The bigger news from Greg Rostami, though, is the release of iPredict! It's a little hard to describe, so check out the video below. Note that someone else's phone is used to dial the number!

This is hardly an exhaustive list of tricks for mobile devices. Do you have any favorites I didn't mention. Let's hear about them in the comments!


12 Days of Christmas (Repost)

Published on Thursday, December 23, 2010 in , , , , , , ,

12 Days of Christmas TreeNote: The holidays are keeping me busy, so I'm reposting my 12 Days of Christmas post from 2007. Enjoy!

Since the focus of this blog is largely math and memory feats, it probably won't be a surprise to learn that my favorite Christmas carol is The 12 Days of Christmas. After all, it's got a long list and it's full of numbers!

On the extremely unlikely chance you haven't heard this song too many times already this holiday season, here's John Denver and the Muppets singing The 12 Days of Christmas:

The memory part is usually what creates the most trouble. In the above video, Fozzie has trouble remembering what is given on the 7th day. Even a singing group as mathematically precise as the Klein Four Group has trouble remembering what goes where in their version of The 12 Days of Christmas (Their cover of the Straight No Chaser version):

Just to make sure that you've got them down, I'll give you 5 minutes to correctly name all of the 12 Days of Christmas gifts. Those of you who have been practicing this quiz since I first mentioned it in last Sunday's post will have an advantage.

Now that we've got the memory part down, I'll turn to the math. What is the total number of gifts are being given in the song? 1+2+3 and so on up to 12 doesn't seem easy to do mentally, but it is if you see the pattern. Note that 1+12=13. So what? So does 2+11, 3+10 and all the numbers up to 6+7. In other words, we have 6 pairs of 13, and 6 times 13 is easy. That gives us 78 gifts total.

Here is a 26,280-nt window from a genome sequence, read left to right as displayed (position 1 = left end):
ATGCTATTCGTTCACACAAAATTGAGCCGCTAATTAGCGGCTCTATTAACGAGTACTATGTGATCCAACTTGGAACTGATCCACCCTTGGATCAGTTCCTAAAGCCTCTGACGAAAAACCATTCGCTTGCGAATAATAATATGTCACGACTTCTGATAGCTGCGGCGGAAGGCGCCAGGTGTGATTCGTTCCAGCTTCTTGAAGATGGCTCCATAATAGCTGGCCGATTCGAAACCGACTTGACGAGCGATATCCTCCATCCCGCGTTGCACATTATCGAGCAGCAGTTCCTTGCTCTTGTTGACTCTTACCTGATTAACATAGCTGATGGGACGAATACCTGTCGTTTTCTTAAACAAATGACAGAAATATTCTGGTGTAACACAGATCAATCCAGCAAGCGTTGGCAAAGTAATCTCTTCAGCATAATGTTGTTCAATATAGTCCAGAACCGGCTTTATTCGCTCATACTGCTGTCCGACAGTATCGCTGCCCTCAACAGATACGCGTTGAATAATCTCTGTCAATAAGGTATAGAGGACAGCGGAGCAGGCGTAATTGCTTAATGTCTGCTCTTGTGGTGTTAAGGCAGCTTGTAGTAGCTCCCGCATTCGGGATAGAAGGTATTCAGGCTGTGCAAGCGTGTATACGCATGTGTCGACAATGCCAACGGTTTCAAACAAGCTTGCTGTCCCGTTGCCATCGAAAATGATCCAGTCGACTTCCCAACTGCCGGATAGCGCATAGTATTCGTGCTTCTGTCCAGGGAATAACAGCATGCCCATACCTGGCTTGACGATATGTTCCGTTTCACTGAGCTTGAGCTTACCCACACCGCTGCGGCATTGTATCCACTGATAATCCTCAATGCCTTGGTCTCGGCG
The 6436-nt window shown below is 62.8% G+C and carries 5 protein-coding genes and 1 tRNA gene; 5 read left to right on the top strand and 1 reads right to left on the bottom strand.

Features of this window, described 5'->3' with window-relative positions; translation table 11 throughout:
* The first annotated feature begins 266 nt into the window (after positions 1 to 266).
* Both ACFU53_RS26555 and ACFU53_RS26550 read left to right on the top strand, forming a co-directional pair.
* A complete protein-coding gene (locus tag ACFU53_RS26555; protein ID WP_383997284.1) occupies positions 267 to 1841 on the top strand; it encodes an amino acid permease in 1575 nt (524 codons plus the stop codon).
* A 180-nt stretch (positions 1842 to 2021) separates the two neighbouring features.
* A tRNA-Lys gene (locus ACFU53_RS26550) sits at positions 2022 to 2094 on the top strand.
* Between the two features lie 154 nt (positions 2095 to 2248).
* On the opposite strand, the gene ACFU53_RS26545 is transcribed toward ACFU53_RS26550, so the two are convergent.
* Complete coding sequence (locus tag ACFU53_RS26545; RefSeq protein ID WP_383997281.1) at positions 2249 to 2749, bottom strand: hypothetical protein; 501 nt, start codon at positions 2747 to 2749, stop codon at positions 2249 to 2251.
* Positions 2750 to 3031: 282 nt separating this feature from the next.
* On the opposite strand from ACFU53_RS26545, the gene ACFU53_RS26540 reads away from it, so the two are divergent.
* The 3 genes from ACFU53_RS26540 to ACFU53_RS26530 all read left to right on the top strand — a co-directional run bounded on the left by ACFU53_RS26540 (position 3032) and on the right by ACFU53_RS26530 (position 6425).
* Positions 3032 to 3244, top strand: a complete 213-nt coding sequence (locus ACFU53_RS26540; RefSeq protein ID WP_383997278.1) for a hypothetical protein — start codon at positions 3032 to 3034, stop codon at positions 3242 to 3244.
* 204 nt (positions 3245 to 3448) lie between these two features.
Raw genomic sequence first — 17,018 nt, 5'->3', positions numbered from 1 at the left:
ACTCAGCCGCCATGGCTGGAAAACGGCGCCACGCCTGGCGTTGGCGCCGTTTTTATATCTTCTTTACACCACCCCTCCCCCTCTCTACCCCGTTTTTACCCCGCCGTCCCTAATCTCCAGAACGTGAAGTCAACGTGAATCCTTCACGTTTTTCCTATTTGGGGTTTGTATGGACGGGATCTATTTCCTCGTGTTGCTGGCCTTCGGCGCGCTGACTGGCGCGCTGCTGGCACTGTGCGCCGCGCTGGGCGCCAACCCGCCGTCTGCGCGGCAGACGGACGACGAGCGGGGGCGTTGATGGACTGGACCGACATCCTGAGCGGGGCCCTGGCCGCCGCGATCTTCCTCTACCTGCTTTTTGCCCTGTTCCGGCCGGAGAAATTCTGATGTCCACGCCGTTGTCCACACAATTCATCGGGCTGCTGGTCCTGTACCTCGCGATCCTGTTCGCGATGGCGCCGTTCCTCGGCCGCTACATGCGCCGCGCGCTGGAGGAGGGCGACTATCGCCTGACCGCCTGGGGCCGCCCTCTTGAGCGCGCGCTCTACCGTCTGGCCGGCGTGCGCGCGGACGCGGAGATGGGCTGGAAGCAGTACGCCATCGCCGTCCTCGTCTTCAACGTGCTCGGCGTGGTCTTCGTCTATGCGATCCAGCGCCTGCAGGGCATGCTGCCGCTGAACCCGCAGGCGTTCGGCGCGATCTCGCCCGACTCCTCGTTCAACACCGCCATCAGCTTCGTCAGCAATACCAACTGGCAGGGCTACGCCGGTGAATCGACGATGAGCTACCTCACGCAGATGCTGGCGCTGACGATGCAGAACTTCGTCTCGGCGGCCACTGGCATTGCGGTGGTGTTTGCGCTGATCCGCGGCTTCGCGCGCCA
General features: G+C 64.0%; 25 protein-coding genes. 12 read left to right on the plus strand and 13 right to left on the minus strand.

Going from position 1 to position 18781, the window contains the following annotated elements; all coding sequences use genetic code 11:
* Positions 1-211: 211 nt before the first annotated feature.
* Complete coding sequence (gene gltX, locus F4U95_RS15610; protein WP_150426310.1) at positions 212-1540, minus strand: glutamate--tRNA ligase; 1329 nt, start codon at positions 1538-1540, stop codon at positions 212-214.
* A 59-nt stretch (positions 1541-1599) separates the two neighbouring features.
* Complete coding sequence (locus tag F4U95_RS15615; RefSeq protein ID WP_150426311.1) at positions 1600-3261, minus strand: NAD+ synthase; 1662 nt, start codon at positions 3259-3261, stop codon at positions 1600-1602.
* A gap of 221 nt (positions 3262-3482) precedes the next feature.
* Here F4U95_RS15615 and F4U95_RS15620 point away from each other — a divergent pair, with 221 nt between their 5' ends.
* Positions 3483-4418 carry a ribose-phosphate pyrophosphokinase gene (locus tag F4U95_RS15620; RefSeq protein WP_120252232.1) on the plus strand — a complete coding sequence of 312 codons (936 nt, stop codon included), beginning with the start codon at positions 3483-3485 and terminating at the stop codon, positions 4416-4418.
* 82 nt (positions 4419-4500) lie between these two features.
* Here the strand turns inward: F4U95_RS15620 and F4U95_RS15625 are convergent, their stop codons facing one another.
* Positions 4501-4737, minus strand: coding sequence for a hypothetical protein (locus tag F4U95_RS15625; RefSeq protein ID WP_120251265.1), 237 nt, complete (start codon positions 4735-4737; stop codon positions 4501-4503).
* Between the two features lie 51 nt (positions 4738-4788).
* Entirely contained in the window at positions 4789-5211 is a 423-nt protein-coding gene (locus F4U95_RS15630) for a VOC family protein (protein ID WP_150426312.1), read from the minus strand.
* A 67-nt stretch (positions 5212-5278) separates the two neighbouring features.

As noted in Peter Chou's Twelve Days Christmas Tree page (whose icon is at the top left of this post), the gifts can be arranged in a triangular fashion, since each day includes one more gift than the previous day. Besides being aesthetically pleasing, it turns out that a particular type of triangle, Pascal's Triangle, is a great way to study mathematical questions about the 12 days of Christmas.

First, let's get a Pascal's Triangle with 14 rows (opens in new window), so we can look at what it tells us. As we discuss these patterns, I'm going to refer to going down the right diagonal, but since the pattern is symmetrical, the left would work just as well.

Starting with the rightmost diagonal, we see it is all 1's. This represents each day's increase in the number of presents, since each day increases by 1. Moving to the second diagonal from the right, we see the simple sequence 1, 2, 3, 4, 5, 6, 7, 8, 9, 10, 11, and 12, which can naturally represent the number of gifts given on each day of Christmas.

The third diagonal from the right has the rather unusual sequence of 1, 3, 6, 10, 15, 21, 28, 36, 45, 55, 66, 78, 91. This is a pattern of triangular numbers.